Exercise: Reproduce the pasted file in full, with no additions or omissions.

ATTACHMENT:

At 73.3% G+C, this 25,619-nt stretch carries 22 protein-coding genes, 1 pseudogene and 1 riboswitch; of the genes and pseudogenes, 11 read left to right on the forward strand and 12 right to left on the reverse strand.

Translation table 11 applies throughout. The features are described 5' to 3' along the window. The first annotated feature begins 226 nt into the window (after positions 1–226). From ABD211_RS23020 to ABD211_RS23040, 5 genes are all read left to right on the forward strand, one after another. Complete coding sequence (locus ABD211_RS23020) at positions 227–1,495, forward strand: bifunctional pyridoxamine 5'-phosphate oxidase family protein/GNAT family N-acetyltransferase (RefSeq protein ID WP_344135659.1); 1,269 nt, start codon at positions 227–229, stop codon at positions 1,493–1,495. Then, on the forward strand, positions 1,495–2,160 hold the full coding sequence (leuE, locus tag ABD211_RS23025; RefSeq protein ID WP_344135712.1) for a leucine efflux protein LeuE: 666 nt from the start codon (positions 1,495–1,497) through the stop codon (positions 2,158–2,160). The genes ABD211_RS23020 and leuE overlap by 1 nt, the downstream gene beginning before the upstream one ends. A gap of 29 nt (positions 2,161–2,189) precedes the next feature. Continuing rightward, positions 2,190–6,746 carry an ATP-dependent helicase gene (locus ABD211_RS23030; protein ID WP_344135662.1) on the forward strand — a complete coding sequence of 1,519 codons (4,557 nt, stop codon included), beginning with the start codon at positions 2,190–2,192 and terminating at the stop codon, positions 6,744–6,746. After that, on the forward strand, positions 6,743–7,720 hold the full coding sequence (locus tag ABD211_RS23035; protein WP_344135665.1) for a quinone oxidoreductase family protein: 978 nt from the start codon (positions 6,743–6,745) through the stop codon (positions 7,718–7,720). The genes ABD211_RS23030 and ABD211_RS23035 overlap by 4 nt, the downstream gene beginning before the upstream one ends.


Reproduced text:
At 73.3% G+C, this 25,619-nt stretch carries 22 protein-coding genes, 1 pseudogene and 1 riboswitch; of the genes and pseudogenes, 11 read left to right on the forward strand and 12 right to left on the reverse strand.

Translation table 11 applies throughout. The features are described 5' to 3' along the window. The first annotated feature begins 226 nt into the window (after positions 1–226). From ABD211_RS23020 to ABD211_RS23040, 5 genes are all read left to right on the forward strand, one after another. Complete coding sequence (locus ABD211_RS23020) at positions 227–1,495, forward strand: bifunctional pyridoxamine 5'-phosphate oxidase family protein/GNAT family N-acetyltransferase (RefSeq protein ID WP_344135659.1); 1,269 nt, start codon at positions 227–229, stop codon at positions 1,493–1,495. Then, on the forward strand, positions 1,495–2,160 hold the full coding sequence (leuE, locus tag ABD211_RS23025; RefSeq protein ID WP_344135712.1) for a leucine efflux protein LeuE: 666 nt from the start codon (positions 1,495–1,497) through the stop codon (positions 2,158–2,160). The genes ABD211_RS23020 and leuE overlap by 1 nt, the downstream gene beginning before the upstream one ends. A gap of 29 nt (positions 2,161–2,189) precedes the next feature. Continuing rightward, positions 2,190–6,746 carry an ATP-dependent helicase gene (locus ABD211_RS23030; protein ID WP_344135662.1) on the forward strand — a complete coding sequence of 1,519 codons (4,557 nt, stop codon included), beginning with the start codon at positions 2,190–2,192 and terminating at the stop codon, positions 6,744–6,746. After that, on the forward strand, positions 6,743–7,720 hold the full coding sequence (locus tag ABD211_RS23035; protein WP_344135665.1) for a quinone oxidoreductase family protein: 978 nt from the start codon (positions 6,743–6,745) through the stop codon (positions 7,718–7,720). The genes ABD211_RS23030 and ABD211_RS23035 overlap by 4 nt, the downstream gene beginning before the upstream one ends.